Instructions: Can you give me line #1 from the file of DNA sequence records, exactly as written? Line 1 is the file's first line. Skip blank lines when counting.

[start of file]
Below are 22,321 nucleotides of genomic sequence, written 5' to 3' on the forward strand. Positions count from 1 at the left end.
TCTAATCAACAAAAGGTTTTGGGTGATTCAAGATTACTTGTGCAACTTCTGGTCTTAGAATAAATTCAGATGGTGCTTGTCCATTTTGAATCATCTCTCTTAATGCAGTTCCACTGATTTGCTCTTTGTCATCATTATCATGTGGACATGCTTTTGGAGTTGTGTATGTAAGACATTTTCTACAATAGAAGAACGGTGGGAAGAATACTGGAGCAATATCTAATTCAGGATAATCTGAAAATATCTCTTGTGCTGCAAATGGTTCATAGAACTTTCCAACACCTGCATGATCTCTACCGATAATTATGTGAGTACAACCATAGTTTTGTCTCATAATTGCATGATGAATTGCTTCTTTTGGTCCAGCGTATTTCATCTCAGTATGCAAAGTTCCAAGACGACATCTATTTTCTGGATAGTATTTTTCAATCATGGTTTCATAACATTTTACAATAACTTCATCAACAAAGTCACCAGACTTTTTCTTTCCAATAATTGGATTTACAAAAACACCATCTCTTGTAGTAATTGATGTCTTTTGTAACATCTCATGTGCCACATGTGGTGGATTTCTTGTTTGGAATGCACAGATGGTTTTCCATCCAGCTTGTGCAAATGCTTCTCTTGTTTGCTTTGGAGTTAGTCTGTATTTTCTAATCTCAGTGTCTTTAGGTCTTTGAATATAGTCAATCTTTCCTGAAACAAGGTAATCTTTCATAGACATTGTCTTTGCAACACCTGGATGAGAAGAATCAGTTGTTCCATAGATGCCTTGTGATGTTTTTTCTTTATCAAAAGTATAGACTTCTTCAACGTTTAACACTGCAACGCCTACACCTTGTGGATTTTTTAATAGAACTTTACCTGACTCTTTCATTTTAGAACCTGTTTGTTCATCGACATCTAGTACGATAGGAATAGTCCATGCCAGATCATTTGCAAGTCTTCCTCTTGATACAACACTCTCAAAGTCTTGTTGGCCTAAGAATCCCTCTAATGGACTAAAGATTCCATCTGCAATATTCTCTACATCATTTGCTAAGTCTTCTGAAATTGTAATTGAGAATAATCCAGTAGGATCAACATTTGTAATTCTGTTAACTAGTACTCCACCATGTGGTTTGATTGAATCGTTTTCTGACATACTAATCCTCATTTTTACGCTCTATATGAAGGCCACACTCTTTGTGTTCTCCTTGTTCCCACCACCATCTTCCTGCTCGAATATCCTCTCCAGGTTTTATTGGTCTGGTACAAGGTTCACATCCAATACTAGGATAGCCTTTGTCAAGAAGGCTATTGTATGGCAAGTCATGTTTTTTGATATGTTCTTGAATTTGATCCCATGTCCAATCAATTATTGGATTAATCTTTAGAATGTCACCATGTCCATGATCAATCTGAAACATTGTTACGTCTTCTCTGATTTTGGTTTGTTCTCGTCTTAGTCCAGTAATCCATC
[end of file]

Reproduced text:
Below are 22,321 nucleotides of genomic sequence, written 5' to 3' on the forward strand. Positions count from 1 at the left end.